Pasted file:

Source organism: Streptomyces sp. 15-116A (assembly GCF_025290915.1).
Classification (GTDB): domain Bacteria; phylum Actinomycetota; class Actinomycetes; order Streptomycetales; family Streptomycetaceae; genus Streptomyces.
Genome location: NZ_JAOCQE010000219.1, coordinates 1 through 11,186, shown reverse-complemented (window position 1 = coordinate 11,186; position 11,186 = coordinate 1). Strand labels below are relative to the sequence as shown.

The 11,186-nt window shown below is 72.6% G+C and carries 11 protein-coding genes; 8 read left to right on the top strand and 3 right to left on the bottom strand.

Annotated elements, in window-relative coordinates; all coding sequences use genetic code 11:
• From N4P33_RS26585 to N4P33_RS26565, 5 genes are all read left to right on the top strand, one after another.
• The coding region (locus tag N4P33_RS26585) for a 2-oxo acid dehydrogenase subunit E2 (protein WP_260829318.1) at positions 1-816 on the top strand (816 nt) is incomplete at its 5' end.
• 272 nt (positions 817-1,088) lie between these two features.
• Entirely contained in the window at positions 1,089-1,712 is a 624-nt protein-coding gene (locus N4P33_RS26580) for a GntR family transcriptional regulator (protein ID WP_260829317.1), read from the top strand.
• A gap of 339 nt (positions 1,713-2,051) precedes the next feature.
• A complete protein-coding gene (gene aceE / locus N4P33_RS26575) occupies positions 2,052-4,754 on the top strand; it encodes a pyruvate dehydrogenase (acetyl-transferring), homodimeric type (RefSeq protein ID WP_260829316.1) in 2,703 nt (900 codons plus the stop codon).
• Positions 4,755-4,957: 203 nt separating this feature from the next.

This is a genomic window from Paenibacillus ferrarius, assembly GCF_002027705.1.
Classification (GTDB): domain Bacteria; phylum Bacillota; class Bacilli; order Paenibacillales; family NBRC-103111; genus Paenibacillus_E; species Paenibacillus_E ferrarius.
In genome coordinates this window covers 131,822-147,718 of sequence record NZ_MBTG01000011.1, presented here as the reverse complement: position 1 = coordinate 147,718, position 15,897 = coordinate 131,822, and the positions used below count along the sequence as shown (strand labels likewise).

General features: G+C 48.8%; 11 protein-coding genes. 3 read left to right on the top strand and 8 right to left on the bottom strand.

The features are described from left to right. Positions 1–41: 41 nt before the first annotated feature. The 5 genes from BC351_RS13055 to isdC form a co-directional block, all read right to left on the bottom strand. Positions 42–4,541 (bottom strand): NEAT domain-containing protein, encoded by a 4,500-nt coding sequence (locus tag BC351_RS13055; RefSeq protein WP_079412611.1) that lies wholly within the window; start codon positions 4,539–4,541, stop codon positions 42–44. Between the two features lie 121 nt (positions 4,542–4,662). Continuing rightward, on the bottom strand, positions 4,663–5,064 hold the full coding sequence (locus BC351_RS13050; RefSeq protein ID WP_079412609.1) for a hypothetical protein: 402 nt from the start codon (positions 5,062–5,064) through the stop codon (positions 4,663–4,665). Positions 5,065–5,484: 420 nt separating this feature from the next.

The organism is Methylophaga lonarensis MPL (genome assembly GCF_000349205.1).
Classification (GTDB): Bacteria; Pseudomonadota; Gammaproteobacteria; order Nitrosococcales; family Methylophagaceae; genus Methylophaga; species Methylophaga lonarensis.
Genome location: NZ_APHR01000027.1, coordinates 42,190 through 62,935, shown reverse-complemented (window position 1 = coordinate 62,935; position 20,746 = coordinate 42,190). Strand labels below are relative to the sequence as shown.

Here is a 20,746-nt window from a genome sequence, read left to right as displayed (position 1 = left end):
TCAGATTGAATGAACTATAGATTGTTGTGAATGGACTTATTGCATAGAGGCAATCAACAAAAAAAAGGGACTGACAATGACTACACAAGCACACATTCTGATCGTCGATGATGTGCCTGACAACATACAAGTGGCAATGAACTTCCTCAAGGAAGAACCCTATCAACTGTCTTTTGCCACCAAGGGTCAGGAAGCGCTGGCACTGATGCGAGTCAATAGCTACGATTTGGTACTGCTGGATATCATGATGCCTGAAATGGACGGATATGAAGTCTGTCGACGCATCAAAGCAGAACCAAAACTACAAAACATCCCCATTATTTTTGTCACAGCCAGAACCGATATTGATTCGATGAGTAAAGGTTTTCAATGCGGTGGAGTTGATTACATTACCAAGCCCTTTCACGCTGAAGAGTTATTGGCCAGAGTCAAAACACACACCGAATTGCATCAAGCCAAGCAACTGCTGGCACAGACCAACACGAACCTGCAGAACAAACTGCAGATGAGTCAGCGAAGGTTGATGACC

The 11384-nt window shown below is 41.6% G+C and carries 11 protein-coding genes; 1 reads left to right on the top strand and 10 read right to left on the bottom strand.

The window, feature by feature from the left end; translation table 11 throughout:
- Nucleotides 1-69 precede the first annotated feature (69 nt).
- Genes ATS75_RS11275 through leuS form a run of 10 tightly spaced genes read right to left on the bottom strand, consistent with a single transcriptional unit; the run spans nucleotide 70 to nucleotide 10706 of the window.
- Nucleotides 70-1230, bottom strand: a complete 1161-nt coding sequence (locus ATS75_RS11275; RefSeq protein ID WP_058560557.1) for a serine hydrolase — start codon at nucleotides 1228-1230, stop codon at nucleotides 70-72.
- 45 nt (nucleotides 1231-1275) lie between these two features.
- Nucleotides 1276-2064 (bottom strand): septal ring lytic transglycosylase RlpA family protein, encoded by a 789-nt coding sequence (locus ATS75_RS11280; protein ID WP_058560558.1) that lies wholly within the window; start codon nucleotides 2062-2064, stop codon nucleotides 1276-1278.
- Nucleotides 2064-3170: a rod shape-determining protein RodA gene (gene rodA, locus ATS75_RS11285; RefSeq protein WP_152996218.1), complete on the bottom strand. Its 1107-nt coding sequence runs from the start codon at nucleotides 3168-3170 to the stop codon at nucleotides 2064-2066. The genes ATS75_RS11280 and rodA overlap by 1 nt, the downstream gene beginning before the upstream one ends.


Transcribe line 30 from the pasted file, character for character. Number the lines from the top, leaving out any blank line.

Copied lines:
- Nucleotides 2064-3170: a rod shape-determining protein RodA gene (gene rodA, locus ATS75_RS11285; RefSeq protein WP_152996218.1), complete on the bottom strand. Its 1107-nt coding sequence runs from the start codon at nucleotides 3168-3170 to the stop codon at nucleotides 2064-2066. The genes ATS75_RS11280 and rodA overlap by 1 nt, the downstream gene beginning before the upstream one ends.